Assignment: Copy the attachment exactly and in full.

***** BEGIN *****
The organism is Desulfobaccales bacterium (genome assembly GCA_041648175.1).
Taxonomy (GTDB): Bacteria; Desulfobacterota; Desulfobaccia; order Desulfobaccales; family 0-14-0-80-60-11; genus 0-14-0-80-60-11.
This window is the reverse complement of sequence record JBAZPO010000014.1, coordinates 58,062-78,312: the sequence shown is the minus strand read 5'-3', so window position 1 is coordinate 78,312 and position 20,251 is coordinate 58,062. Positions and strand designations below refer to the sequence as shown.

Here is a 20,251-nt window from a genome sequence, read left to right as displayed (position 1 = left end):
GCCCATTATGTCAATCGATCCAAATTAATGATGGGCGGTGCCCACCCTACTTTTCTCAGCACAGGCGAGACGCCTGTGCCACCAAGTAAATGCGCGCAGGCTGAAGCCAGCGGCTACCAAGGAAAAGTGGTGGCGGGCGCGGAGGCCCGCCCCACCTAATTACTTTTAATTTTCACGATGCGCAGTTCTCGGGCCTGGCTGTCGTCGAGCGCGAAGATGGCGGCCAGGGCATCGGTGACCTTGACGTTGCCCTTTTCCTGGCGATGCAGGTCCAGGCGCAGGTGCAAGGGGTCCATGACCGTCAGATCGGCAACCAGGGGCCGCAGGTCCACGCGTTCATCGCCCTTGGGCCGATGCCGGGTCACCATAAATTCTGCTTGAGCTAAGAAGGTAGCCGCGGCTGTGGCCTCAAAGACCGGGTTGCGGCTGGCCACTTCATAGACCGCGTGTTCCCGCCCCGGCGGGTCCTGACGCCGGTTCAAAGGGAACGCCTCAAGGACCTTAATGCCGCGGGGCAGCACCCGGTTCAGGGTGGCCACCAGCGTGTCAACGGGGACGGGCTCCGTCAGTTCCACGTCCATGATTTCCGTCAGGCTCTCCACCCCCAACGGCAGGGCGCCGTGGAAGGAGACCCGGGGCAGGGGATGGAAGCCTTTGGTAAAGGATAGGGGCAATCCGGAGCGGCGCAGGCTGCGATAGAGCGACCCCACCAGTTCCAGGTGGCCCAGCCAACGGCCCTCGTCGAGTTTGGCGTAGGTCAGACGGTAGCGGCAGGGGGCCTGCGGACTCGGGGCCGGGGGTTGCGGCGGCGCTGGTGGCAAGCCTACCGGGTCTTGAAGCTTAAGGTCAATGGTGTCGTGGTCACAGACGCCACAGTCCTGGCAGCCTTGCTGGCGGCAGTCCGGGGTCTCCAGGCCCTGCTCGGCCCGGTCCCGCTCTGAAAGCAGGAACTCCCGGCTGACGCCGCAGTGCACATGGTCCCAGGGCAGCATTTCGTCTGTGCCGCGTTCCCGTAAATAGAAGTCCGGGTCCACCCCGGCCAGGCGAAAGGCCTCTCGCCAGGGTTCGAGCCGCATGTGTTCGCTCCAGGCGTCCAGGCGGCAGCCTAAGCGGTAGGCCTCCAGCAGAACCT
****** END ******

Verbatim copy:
The organism is Desulfobaccales bacterium (genome assembly GCA_041648175.1).
Taxonomy (GTDB): Bacteria; Desulfobacterota; Desulfobaccia; order Desulfobaccales; family 0-14-0-80-60-11; genus 0-14-0-80-60-11.
This window is the reverse complement of sequence record JBAZPO010000014.1, coordinates 58,062-78,312: the sequence shown is the minus strand read 5'-3', so window position 1 is coordinate 78,312 and position 20,251 is coordinate 58,062. Positions and strand designations below refer to the sequence as shown.

Here is a 20,251-nt window from a genome sequence, read left to right as displayed (position 1 = left end):
GCCCATTATGTCAATCGATCCAAATTAATGATGGGCGGTGCCCACCCTACTTTTCTCAGCACAGGCGAGACGCCTGTGCCACCAAGTAAATGCGCGCAGGCTGAAGCCAGCGGCTACCAAGGAAAAGTGGTGGCGGGCGCGGAGGCCCGCCCCACCTAATTACTTTTAATTTTCACGATGCGCAGTTCTCGGGCCTGGCTGTCGTCGAGCGCGAAGATGGCGGCCAGGGCATCGGTGACCTTGACGTTGCCCTTTTCCTGGCGATGCAGGTCCAGGCGCAGGTGCAAGGGGTCCATGACCGTCAGATCGGCAACCAGGGGCCGCAGGTCCACGCGTTCATCGCCCTTGGGCCGATGCCGGGTCACCATAAATTCTGCTTGAGCTAAGAAGGTAGCCGCGGCTGTGGCCTCAAAGACCGGGTTGCGGCTGGCCACTTCATAGACCGCGTGTTCCCGCCCCGGCGGGTCCTGACGCCGGTTCAAAGGGAACGCCTCAAGGACCTTAATGCCGCGGGGCAGCACCCGGTTCAGGGTGGCCACCAGCGTGTCAACGGGGACGGGCTCCGTCAGTTCCACGTCCATGATTTCCGTCAGGCTCTCCACCCCCAACGGCAGGGCGCCGTGGAAGGAGACCCGGGGCAGGGGATGGAAGCCTTTGGTAAAGGATAGGGGCAATCCGGAGCGGCGCAGGCTGCGATAGAGCGACCCCACCAGTTCCAGGTGGCCCAGCCAACGGCCCTCGTCGAGTTTGGCGTAGGTCAGACGGTAGCGGCAGGGGGCCTGCGGACTCGGGGCCGGGGGTTGCGGCGGCGCTGGTGGCAAGCCTACCGGGTCTTGAAGCTTAAGGTCAATGGTGTCGTGGTCACAGACGCCACAGTCCTGGCAGCCTTGCTGGCGGCAGTCCGGGGTCTCCAGGCCCTGCTCGGCCCGGTCCCGCTCTGAAAGCAGGAACTCCCGGCTGACGCCGCAGTGCACATGGTCCCAGGGCAGCATTTCGTCTGTGCCGCGTTCCCGTAAATAGAAGTCCGGGTCCACCCCGGCCAGGCGAAAGGCCTCTCGCCAGGGTTCGAGCCGCATGTGTTCGCTCCAGGCGTCCAGGCGGCAGCCTAAGCGGTAGGCCTCCAGCAGAACCT